President Barack Obama spent the weekend talking about the need to "win the future" in what sounds like the beginnings of a re-election slogan. But a conservative activist in Oregon owns the winthefuture websites, virtually ensuring that Republicans will define the catch phrase in their own way.Obama talked about "how we'll win the future" in his weekly address and in a video on Saturday when he previewed his State of the Union address for supporters. That video closed with a "Win the Future" graphic that elevated the phrase to a potential re-election mantra.BarackObama.com will be the President's online hub for his re-election campaign, but if people go to WintheFuture.com, they are likely to get a very different perspective from Obama's vision.Retired engineering consultant Glenn Pelikan of Portland, Ore., registered WintheFuture.com (and all associated extensions, including .org and .net) in 2007, a couple of years after former Speaker Newt Gingrich (R-Ga.) released his book, "Winning the Future."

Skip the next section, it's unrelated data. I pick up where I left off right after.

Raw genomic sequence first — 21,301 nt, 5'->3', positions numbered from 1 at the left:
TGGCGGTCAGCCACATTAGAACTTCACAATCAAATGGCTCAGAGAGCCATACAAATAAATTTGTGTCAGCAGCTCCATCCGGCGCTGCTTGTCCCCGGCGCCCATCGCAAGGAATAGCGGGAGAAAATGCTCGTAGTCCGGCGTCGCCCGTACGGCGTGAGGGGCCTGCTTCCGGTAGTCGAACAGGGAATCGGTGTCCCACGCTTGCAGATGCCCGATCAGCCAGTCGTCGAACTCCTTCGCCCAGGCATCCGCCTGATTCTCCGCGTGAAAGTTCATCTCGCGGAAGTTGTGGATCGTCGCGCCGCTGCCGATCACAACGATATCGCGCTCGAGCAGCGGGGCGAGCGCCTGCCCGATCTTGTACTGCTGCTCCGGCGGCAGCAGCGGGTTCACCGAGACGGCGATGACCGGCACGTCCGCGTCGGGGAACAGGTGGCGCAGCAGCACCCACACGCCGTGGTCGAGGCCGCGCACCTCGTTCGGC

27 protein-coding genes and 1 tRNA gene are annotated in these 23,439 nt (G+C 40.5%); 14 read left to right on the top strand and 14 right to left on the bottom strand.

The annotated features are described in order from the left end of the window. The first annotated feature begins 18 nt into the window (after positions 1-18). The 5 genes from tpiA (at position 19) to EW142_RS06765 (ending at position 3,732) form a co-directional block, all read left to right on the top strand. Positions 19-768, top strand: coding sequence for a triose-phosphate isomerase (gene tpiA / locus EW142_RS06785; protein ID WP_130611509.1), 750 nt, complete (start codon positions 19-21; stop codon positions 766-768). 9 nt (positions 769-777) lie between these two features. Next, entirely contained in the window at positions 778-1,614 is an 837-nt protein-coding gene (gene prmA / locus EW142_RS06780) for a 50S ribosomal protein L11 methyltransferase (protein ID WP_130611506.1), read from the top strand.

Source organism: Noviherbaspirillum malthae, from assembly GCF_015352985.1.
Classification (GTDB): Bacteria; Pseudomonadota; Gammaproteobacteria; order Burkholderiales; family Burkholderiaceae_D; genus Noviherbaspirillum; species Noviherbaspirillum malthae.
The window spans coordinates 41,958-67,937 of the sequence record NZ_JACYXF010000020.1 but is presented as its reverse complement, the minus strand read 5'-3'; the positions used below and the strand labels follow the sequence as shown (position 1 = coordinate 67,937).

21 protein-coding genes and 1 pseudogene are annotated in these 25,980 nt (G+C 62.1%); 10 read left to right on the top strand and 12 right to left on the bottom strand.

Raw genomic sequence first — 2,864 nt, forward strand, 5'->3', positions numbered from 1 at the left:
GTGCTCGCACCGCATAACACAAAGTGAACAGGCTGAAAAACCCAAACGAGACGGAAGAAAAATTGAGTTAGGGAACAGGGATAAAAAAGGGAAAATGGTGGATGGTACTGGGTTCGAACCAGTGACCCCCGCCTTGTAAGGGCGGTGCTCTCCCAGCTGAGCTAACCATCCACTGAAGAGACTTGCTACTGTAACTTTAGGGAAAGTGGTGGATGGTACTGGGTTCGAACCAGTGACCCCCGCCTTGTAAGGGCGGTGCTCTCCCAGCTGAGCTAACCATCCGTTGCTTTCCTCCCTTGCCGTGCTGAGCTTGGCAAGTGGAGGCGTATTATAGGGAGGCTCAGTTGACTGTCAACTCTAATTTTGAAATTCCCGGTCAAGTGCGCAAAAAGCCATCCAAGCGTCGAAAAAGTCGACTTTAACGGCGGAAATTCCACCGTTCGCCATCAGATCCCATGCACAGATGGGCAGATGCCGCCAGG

Oops, I forgot something: (none / 0) (#20)
    by shoephone on Sat Jan 22, 2011 at 11:33:59 PM EST
    He'll hint at raising the retirement age and cutting benefits for Social Security, further propogating the big lie that SS is part of the budget problem.

    Alphonse and Gaston. (none / 0) (#35)
    by KeysDan on Sun Jan 23, 2011 at 09:06:44 AM EST
    After you, no, after you, monsieur.  The president will show his penchant for civility.  The Republicans are wary of initiating cuts to Medicare and Social Security, but once Alphonse shows his politeness (referencing the failed CatFood Commission), Gaston  will be more than ready to go, with little to lose and much to gain.  Presidential civility in action.

    Suggestions regarding spending (none / 0) (#53)
    by Politalkix on Sun Jan 23, 2011 at 12:40:01 PM EST
    I have some suggestions

    (1) Promote "Christian Healing" and "Yoga for Seniors" to bring down medicare costs. It will demonstrate that the President is truly listening to the +60 crowds that are showing up at tea parties in such large numbers and making so much noise about spending and government run healthcare plans.

    (2) Create a goal for the present administration to bring Federal Spending Received per dollar of tax paid to a ratio of 1.00 for every state in the Union. There seems to be a lot of welfare states feeding at the federal trough while tax payers in other states are bled dry but cannot get services they would like to have (eg: high speed rail, more spending on infrastructure, etc). Taxpayers in NJ, CT, MA, IL, NY, CA etc should not have to pay for welfare queen states like WV, AK, AR, AL, NM, MS, etc.